• Adam King, Interdisciplinary Ph.D. Candidate and Founder/Managing Director of bethink, University of British Columbia, Working with Toni Schmader 
  • Jessica Trickey, Graduate Student, University of Waterloo, working with Hilary Bergsieker
  • Katie Kroeper, Post-Doctoral Researcher, Ohio State University, working with Steve Spencer
  • Louisa You, Graduate student, University of Toronto, working with Liz Page-Gould
  • Rotem Kahalon, Post-Doctoral Researcher, Simon Fraser University, working with Steve Wright

Eisha Sharda is joining ESS as the ESS Knowledge Translation Manager after spending two and a half years as the Lab Manager for Toni Schmader’s Social Identity Lab. She is a Master of Management Candidate at UBC Sauder School of Business, having completed her B.Sc in Neurophysiology at UBC.

To learn more about Eisha or connect via LinkedIn, click here.

Dr. Mary Wells Appointed Dean of Engineering
We are excited to announce that Dr. Mary Wells will be serving as the Dean of Engineering at the University of Waterloo for a five-year term starting July 1st, 2020. She has also been named one of the ten global "Woman Engineers You Should Know" by the Society of Engineers and is the only Canadian on the list.
Remembering Dr. Katherine Phillips
We are profoundly saddened to report that renowned diversity scholar and friend of ESS, Dr. Katherine W. Phillips, Ph.D., passed away due to breast cancer at age 47 on January 15. Those in attendance at the ESS Knowledge Sharing Conference in Waterloo in September, 2018 will remember Kathy’s passionate keynote and strong, curious, and supportive presence.

Kathy was born in Chicago in 1972 and was the youngest of six children. She earned an undergraduate degree in Psychology from the University of Illinois and a Ph.D. in organizational behavior from Stanford University. Kathy started her career at Northwestern’s Kellogg School of Management and then moved to the Columbia School of Business, where she served as Senior Vice Dean from 2014-2017.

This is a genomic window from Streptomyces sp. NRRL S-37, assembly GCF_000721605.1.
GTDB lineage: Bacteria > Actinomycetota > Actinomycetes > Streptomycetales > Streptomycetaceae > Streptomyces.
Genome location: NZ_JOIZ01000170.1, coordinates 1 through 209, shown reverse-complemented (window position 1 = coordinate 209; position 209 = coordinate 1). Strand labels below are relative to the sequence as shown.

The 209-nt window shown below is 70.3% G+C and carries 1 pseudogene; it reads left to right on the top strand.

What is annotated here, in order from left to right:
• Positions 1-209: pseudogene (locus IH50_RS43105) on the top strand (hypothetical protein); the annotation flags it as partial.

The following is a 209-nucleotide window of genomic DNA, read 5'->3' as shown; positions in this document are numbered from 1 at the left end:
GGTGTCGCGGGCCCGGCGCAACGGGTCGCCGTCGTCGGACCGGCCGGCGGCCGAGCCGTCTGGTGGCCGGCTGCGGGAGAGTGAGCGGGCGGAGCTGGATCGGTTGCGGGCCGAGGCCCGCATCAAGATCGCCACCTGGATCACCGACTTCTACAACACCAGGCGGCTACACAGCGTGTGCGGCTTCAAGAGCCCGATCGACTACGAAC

Kathy was a pioneer in the field of diversity and conducted some of the earliest research demonstrating the benefits of diverse teams, which we continue to build upon in our own work at ESS. In addition to her scholarly and professional work, Kathy contributed immeasurably to the academic community as a devoted mentor, colleague, and collaborator.

Our hearts go out to Kathy’s family, her two young daughters, and her husband Dr. Damon Phillips, also a Professor at Columbia Business School. Kathy will be deeply missed by the ESS family and we are forever grateful for her inspiring work and friendship.  
Remembering Dr. Margaret-Ann Armour
It is with a heavy heart that we report the passing of Dr. Margaret-Ann Armour, Director of WinSETT, on May 25, 2019 at the age of 79. WinSETT is a key partner of the ESS consortium and it was truly an honour to have worked with Margaret-Ann. 

Margaret-Ann was born in Glasgow, Scotland in 1939 where her curiosity for science was nurtured by her chemistry teacher. She completed her Bachelor of Science at the University of Edinburgh and worked as a research chemist in the paper industry for 5 years. Margaret-Ann was awarded a Master of Science from the University of Edinburgh for her research in different coatings for paper. She received her Ph.D in organic chemistry from the University of Alberta in 1970 and joined it's Department of Chemistry in 1979 as one of the few female professors in the Faculty of Science.